This post guides you through the completion of the FAFSA but also provide a list of the assets that must be reported and those that do not need to be.
2. CSS Profile (College Scholarship Service Profile)
While all students should file the FAFSA, the CSS Profile is required only those applying to some universities and colleges, typically ivy league schools and prestigious establishments like Johns Hopkins University or the University of Chicago (see the list of schools).
When reviewing the CSS Profile application, College Board forwards your family’s financial information to the schools you specify. Each college uses its own formula to compute your family’s Expected Family Contribution (EFC) and decide how much of its own need-based scholarship funds your child is eligible for.
The CSS Profile is designed to provide a more comprehensive representation of a family’s financial health than the FAFSA. For this reason, it asks about your and your child’s federal income tax returns, W-2 forms, records of untaxed income, bank statements, mortgage information, and investment and trust documents. Fortunately, it also takes into account your expenses. For example, it asks for the size of the family and the number of children attending a college that year.
The cost of the application is $25. It includes the fee to send your report to one school. College Board charges $16.00 per school to send additional reports.
Universities need this report to prepare your child’s financial aid award letter. For this reason, it is best to fill out the CSS Profile application early. College app experts recommend to complete it two weeks before the due date.
Related online resources:
Website hosting the CSS Profile application.
Slideshow about the 2019-20 application
7 videos that explain the steps involved in completing the CSS Profile application.
This post guides you through the various sections of the CSS Profile application.
A lot of financial tips about the FAFSA and CSS Profile and how your salary or assets may affect your child’s chances to qualify for financial aid.
Only some colleges require you to complete the CSS Profile. Some scholarship funds also rely on that information to select the students they will give money to. This list includes all the organizations that require the CSS Profile in 2019.
3. COLLEGE APP – WHAT TO DO THIS MONTH
Seniors who applied early are starting to receive their college decision notifications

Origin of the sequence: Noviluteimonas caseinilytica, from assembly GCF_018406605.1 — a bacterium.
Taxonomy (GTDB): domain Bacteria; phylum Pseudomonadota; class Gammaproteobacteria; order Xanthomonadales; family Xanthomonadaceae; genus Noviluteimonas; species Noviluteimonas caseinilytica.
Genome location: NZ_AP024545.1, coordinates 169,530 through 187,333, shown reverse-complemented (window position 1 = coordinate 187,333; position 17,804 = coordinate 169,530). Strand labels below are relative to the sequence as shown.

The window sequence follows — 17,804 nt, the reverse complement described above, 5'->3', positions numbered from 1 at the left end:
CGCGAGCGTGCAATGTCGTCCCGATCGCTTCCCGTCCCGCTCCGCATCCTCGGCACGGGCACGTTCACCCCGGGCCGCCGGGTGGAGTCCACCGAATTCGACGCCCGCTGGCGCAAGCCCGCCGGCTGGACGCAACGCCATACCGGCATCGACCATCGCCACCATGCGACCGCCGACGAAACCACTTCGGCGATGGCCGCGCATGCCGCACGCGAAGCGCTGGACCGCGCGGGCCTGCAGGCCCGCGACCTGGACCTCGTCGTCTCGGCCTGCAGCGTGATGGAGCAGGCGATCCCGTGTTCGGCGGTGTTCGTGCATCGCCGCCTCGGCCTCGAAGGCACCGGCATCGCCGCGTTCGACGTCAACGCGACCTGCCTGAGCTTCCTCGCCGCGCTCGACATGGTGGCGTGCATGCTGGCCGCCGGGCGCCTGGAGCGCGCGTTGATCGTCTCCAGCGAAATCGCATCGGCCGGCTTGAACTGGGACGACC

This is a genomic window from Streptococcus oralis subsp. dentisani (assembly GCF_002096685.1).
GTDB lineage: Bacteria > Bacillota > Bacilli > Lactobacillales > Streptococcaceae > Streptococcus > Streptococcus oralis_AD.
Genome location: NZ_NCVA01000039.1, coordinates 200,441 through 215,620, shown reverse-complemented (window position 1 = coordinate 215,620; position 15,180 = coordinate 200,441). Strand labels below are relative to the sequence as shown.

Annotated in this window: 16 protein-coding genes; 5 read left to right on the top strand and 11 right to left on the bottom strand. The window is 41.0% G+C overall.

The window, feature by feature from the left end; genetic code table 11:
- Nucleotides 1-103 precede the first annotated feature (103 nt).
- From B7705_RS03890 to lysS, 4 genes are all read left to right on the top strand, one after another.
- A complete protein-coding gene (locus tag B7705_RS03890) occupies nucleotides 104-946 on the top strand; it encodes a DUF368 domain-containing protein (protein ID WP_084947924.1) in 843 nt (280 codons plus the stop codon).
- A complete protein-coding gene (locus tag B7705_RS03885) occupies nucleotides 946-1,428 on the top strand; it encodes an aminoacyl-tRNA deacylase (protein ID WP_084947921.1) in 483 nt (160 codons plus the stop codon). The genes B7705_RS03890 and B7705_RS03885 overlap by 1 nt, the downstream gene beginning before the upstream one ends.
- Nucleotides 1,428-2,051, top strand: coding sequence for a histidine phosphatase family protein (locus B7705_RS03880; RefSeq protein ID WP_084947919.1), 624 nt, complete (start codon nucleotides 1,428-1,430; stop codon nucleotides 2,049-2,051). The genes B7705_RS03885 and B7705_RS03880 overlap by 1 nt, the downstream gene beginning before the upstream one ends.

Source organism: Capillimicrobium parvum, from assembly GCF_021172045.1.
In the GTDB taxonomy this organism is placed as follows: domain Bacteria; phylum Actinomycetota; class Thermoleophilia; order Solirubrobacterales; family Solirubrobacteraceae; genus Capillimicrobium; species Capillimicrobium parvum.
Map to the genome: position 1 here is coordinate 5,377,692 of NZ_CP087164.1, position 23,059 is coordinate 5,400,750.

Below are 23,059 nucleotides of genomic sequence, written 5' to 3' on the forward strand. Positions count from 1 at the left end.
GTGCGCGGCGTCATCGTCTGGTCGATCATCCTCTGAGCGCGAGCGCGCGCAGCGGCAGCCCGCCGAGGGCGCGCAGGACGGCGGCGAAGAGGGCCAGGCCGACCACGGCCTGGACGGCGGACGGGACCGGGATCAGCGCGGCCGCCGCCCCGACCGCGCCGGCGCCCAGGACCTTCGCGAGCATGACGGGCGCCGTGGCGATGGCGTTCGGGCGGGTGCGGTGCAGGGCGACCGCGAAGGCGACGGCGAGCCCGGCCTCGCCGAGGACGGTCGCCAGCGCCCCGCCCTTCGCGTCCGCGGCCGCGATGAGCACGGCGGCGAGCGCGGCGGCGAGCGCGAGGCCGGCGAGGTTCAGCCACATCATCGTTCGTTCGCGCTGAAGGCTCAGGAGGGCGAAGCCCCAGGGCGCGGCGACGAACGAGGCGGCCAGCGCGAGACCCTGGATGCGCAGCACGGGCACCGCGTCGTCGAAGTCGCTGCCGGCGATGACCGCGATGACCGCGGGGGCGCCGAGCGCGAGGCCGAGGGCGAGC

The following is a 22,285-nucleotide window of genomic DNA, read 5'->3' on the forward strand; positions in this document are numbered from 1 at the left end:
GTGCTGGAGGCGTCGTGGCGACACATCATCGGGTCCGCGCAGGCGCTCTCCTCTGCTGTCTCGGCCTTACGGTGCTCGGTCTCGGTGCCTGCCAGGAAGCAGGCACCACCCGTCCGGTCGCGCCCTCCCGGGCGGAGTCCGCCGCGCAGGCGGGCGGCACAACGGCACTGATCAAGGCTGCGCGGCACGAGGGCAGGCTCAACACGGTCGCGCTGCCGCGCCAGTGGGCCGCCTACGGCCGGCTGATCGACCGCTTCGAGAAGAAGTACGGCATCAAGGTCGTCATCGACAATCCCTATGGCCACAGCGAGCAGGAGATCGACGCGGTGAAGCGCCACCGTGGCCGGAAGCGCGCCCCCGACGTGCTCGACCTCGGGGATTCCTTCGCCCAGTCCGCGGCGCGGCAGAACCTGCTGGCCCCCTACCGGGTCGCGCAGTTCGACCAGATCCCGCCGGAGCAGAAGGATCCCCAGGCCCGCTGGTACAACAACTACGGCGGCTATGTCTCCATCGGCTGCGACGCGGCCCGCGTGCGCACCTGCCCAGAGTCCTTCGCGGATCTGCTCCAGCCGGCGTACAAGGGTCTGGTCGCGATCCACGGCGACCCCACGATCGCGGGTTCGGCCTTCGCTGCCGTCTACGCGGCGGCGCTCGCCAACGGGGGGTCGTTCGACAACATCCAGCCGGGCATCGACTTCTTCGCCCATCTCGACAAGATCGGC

While students often send out several college applications, they usually have favorites. As a parent, you may worry about your child’s reaction if she/he does not get into any of them.
In this month’s newsletter, we will look at what college experts recommend students do when their applications are accepted, deferred, waitlisted, or denied.
For students who sent in an early decision application: if the college did accept them, they must withdraw all their other college applications.
When a college accepts a student, the letter specifies a date by which she/he must respond to be officially enrolled. This date is usually a few months away. Students, therefore, can wait for all their other college decision notifications to come in before choosing which school they will attend.
It is also time to make sure the colleges that have accepted your teen have all the required financial information. It will allow them to decide how much need-based aid they will give her/him. The first step is to complete the FAFSA. You and your child may also have to file the CSS Profile application.
A college may defer a student’s application for many reasons. If your child still wants to attend that school, an article by Forbes recommends to contact the college and ask why she/he was deferred and what she/he can do to strengthen her/his application. The school may, for instance, have decided to wait for the latest grades or test scores.
Being put on a waitlist means that the college has already accepted enough students to fill its freshmen class. Depending on how high your teen is on the list, she/he may still have a chance to be accepted. Indeed, most students apply to several colleges, and when they decide on the one they will attend, they turn down the other colleges’ offers. Once all students have responded, usually in May, schools offer the newly opened spots to those on the waitlist.